I first started eating a plant-based diet at the beginning of 2017, but wasn’t sufficiently committed to keep it up on my camino last year. However, as soon as I returned home I jumped in 100% and haven’t wavered since. I know some vegans decide to take a break from their restricted diet whilst walking the camino, assuming it will be virtually impossible to find sufficient sustenance in the wilds of Spain. But I was committed to a plant only diet for the long haul and was not about to cave-in once I stepped into my walking boots. So a little advance planning was in order, particularly as this year I would be hiking lesser walked caminos in very rural Spain and Portugal.
Having eaten a plant only diet for a year or more, and this being my sixth camino, I had a good idea of the difficulties I would face.
First I needed to consider what additional equipment I would take. And these are the items that found their way into my pack
- Thin nylon cutting board
- Good paring knife
- Titanium cutlery set
- Microwave bowl with vented lid
- Storage pot (hummus packaging)
- Small silicone half-cup measure
- A small lightweight nylon sieve
- A square storage container big enough to carry a salad
- Peanut butter powder
- Nutritional yeast (a vegan’s best friend)
- Faux parmesan
- Vegetable stock cubes
- A small pack of spice mix
- Marmite (because there are some things worth their weight in gold)
I think I got it just right.
- The knife and cutting board were used very often.
- I could have done without the cutlery set, but there is absolutely no joy in eating from a plastic spork, and I hoped to be fending for myself more than I had in the past so considered the small additional weight worth while.
- The microwave bowl earned its place on the many occasions when there was no kitchen, but almost without exception there was a microwave.
- The old hummus pot had a multitude of uses.
- The silicone dish was used to rehydrate the peanut butter powder, amongst other things.
- I knew I would be eating chickpeas (garbanzos) and pulses when possible as they are a great source of protein and if buying in jars they need to be strained and rinsed. Consequently the sieve was put to use quite frequently.
- The larger storage container was used less often but was useful to carry fruit that might have bruised if shoved into my pack, and it carried the occasional salad and left-over dinners.
The peanut butter powder (which I didn’t know existed prior to researching for this camino) was a great success. It is a fraction the weight of its hydrated cousin and lacking most of the fat whilst retaining all of its protein. It was good on toast (with a smidge of marmite) and often added a welcome dimension to cooked meals.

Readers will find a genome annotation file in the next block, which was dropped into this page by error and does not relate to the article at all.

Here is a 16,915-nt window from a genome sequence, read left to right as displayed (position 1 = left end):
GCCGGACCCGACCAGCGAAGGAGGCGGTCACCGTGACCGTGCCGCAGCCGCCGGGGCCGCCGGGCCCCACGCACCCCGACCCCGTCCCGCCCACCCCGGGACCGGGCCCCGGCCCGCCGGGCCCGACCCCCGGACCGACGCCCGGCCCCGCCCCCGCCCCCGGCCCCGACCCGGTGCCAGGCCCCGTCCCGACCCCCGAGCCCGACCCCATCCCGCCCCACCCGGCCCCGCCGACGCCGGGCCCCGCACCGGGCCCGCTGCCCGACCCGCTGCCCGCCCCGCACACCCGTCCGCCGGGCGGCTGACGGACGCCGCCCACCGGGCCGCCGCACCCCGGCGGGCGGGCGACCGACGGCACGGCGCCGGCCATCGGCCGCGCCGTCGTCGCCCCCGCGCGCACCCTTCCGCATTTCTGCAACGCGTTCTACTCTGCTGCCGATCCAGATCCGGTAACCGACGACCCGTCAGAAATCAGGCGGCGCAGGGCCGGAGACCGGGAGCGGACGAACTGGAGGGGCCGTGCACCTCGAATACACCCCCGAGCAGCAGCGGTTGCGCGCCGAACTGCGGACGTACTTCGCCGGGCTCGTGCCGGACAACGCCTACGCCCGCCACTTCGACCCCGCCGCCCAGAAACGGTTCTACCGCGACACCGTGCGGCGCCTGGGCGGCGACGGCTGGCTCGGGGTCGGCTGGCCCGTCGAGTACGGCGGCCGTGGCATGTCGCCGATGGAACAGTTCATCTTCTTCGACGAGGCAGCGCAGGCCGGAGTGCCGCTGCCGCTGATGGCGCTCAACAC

Nutritional yeast is a very useful ingredient that lends a ‘cheesy’ taste to any dish. If you are not eating a plant-based diet you would have no need to know about this wonder-food. But if you don’t eat dairy and miss cheese, you need to try this product.
Faux parmesan is the vegan’s go-to topping that can enhance the taste of any dish. I have been known (a little too often) to just eat it from a spoon. It is made from a blend of cashew nuts, nutritional yeast, garlic flakes and salt. Yum.
I took some of my favourite vegetable stock cubes, but other brands are easily available in any general store in Spain.
I used the spice mix whenever I cooked.
And the marmite as never an option – I even asked a camigo who was joining me later along the trail to bring me a new supply.
Some albergues had good kitchens with excellent equipment and I made the most of them whenever I could. I would cook up a a storm with jar of garbanzos, frozen or jar of spinach (very rarely came across fresh), tomatoes, bell peppers, onion and garlic – always with a view to getting a good portion of protein. Garbanzos, beans and lentils are always available in Spanish shops, even if there are no fresh goods. As are cans of tomatoes, jars of spinach, roasted peppers, potatoes and a variety of other vegetables. Obviously fresh is best, but in a tiny village, any fresh goods may well have been sold earlier in the day so these items can be a good fall-back. You will also always find rice and pasta. On several occasions I cooked for 4 or 5 of us for a total cost of around 8 euros.
The microwave pot was great for times when a hob wasn’t available. Dried goods can be cooked quite successfully in a suitable vented pot. Whenever I came across quinoa (only in larger cities with a good supermarket) I grabbed a packet and rinsed it in the sieve and cooked it in vegetable stock – with some onions and mushrooms and something fresh and green it is a meal packed with nutrition.
On the rare occasions that I came across a sizeable supermarket in a large town (my favourite is Mercadona) I would make a beeline for my favourite products and over-indulge in goodness that evening and the next day. Not surprisingly, these big towns are also the places where I was most likely to find a good meal in a restaurant, but home cooking always won out if there was a choice. In recent months Mercadona has begun to sell a few vegan products, including Seitan, vegetable burgers and falafels. They also sell pots of cooked rice, quinoa and a rice/quinoa mix which do not need to be stored in a fridge. I’m sure other large supermarket chains must be doing the same thing. I know Eroski sell lots of these products, including tempeh and of course tofu. The world is opening up to us!